Given that postural sway did not differ between unilateral stance on firm versus foam surfaces with the balance platform, it appears that the balance platform does not effectively measure sway while standing on foam. Therefore, this mobile application may be a better tool for quantification of sway while standing on foam.

Comparison of a Mobile Technology Application with the Balance Error Scoring System

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AUTHORS:  Patterson, Jeremy A., Amick, Ryan Z., Pandya, Priyanka D., Hankansson, Nils, and Jorgensen, Michael J.

ABSTRACT:  The most widely used method for postural balance assessment relies on the subjective observations of a test administrator. Accelerometry has been shown to provide a valid and reliable method for assessment of balance, and recent advances in microelectromechanical systems have made the technology available in mobile electronic devices.

PURPOSE:  To compare a mobile technology application with a commonly used subjective balance assessment.

METHODS: Twenty-one nonathlete col- lege-aged individuals (7 men, 14 women; mean age 23 ± 3 years) volunteered to participate. Subjects were excluded if they reported any preexisting condition that might affect postural balance.

RESULTS:  A strong inverse correlation was found between the scores for the two balance assessment methods (= -.767, < .01).

CONCLUSION:  Advances in technology have provided an attractive means to objectively quantify postural balance with off-the-shelf mobile consumer electronic devices.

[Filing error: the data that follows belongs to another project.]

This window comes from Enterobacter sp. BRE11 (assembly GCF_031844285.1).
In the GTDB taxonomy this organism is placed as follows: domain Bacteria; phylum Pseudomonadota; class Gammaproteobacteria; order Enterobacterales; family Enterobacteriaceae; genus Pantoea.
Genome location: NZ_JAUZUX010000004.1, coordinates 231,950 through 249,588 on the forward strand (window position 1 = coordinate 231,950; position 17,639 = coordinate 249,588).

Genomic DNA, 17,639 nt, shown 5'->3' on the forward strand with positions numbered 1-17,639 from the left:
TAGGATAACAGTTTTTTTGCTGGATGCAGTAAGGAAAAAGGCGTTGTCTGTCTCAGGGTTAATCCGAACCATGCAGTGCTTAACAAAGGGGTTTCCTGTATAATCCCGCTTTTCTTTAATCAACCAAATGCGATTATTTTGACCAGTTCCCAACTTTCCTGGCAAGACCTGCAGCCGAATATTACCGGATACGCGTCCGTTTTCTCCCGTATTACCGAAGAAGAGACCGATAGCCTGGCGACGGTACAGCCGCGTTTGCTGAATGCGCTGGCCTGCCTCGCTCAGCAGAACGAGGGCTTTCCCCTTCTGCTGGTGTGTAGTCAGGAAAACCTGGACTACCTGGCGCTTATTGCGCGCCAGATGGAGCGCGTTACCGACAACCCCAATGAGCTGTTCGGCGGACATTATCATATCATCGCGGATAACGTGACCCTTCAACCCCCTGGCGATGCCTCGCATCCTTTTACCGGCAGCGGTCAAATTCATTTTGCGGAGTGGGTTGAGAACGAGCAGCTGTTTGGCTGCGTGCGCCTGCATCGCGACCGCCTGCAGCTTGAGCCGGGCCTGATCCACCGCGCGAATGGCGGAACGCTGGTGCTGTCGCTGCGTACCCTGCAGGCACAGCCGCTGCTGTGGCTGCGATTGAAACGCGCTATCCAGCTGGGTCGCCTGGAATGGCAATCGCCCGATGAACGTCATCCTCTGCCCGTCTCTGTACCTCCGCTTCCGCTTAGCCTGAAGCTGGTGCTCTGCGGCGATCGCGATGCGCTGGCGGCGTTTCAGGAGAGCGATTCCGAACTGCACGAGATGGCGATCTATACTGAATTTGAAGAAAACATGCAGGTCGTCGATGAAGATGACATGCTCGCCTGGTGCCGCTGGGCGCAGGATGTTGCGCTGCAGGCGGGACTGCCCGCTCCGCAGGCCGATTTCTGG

Validation of Measures from the Smartphone Sway Balance Application: A Pilot Study

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AUTHOR: Jeremy A. Patterson, PhD, FACSM

BACKGROUND: A number of different balance assessment techniques are currently available and widely used. These include both subjective and objective assessments. The ability to provide quantitative measures of balance and posture is the benefit of objective tools, however these instruments are not generally utilized outside of research laboratory settings due to cost, complexity of operation, size, duration of assessment, and general prac- ticality. The purpose of this pilot study was to assess the value and validity of using software developed to access the iPod and iPhone accelerometers output and translate that to the measurement of human balance.

METHODS: Thirty healthy college-aged individuals (13 male, 17 female; age = 26.1 ± 8.5 years) volunteered. Participants performed a static Athlete’s Single Leg Test protocol for 10 sec, on a Biodex Balance System SD while concurrently utilizing a mobile device with balance software. Anterior/posterior stability was recorded using both devices, described as the displacement in degrees from level, and was termed the “balance score.”

RESULTS: There were no significant differences between the two reported balance scores (p = 0.818. Mean bal- ance score on the balance platform was 1.41 ± 0.90, as compared to 1.38 ± 0.72 using the mobile device.